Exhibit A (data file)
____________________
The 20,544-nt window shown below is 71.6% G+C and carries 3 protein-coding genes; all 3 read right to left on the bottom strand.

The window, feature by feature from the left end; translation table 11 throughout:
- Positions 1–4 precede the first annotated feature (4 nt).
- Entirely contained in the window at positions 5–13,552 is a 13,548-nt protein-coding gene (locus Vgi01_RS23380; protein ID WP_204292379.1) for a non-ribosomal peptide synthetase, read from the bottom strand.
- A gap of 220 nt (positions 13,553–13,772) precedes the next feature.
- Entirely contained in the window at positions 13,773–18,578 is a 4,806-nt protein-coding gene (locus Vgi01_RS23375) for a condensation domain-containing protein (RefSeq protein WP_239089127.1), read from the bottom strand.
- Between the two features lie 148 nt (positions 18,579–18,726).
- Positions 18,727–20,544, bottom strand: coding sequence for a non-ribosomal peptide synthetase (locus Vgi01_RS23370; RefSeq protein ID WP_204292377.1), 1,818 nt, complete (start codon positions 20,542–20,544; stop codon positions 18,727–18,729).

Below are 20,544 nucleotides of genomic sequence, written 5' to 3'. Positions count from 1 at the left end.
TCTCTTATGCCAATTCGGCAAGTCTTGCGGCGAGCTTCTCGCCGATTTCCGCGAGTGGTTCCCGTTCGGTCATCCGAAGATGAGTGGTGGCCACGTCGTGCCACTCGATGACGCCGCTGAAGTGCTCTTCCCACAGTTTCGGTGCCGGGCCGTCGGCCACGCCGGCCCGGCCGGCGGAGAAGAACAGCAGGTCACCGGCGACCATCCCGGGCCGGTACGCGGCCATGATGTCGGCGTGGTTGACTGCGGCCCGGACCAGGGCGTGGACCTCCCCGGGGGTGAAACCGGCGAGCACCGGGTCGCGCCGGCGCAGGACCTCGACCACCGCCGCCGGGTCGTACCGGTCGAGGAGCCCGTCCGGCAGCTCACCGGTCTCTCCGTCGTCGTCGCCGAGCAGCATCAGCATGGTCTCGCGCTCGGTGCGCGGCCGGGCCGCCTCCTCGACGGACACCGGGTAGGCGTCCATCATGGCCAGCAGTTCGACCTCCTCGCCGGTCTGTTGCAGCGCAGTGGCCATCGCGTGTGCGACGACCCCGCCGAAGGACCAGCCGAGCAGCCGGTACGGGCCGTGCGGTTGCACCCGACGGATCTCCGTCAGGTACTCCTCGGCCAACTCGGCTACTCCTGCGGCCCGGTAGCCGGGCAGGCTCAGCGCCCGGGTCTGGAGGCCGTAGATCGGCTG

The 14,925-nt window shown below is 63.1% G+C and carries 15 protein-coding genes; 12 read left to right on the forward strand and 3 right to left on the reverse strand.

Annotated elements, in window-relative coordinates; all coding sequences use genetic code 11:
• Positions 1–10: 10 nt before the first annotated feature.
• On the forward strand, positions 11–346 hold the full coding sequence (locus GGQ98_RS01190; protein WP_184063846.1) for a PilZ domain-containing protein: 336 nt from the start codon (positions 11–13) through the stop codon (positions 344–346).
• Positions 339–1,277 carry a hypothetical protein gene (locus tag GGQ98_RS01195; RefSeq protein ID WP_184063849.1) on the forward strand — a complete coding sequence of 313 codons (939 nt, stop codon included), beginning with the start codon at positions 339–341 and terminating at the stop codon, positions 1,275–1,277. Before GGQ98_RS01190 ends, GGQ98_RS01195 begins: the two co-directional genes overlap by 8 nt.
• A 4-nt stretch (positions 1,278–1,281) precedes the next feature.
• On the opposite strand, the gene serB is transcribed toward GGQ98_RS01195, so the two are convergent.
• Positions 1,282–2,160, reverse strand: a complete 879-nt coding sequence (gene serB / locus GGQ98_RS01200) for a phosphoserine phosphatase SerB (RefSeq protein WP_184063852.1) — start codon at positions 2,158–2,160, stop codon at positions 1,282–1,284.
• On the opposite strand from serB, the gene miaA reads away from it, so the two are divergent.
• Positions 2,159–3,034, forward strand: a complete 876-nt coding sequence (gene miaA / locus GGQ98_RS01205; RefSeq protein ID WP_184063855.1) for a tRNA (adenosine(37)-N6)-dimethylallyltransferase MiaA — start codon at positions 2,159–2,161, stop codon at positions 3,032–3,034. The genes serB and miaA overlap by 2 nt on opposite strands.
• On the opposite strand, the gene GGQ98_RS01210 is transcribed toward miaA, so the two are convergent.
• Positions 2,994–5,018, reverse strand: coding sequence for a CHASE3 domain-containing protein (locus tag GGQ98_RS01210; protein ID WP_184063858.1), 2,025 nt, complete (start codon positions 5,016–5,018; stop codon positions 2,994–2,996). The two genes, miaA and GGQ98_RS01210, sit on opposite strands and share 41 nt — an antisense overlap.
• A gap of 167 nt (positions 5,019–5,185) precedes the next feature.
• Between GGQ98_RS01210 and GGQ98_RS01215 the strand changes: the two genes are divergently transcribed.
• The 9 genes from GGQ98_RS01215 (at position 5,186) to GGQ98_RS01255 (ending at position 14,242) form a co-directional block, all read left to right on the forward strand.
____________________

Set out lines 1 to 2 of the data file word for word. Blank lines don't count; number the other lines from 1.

The 20,544-nt window shown below is 71.6% G+C and carries 3 protein-coding genes; all 3 read right to left on the bottom strand.

The window, feature by feature from the left end; translation table 11 throughout: